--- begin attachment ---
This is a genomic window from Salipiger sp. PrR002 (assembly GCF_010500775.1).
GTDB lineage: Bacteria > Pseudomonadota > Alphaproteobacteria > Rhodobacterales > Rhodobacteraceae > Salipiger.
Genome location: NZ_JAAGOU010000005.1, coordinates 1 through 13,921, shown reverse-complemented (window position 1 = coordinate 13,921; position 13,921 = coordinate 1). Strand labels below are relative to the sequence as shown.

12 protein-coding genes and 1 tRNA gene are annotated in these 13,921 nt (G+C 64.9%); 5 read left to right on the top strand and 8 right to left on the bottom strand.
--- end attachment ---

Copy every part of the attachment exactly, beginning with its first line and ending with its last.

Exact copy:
This is a genomic window from Salipiger sp. PrR002 (assembly GCF_010500775.1).
GTDB lineage: Bacteria > Pseudomonadota > Alphaproteobacteria > Rhodobacterales > Rhodobacteraceae > Salipiger.
Genome location: NZ_JAAGOU010000005.1, coordinates 1 through 13,921, shown reverse-complemented (window position 1 = coordinate 13,921; position 13,921 = coordinate 1). Strand labels below are relative to the sequence as shown.

12 protein-coding genes and 1 tRNA gene are annotated in these 13,921 nt (G+C 64.9%); 5 read left to right on the top strand and 8 right to left on the bottom strand.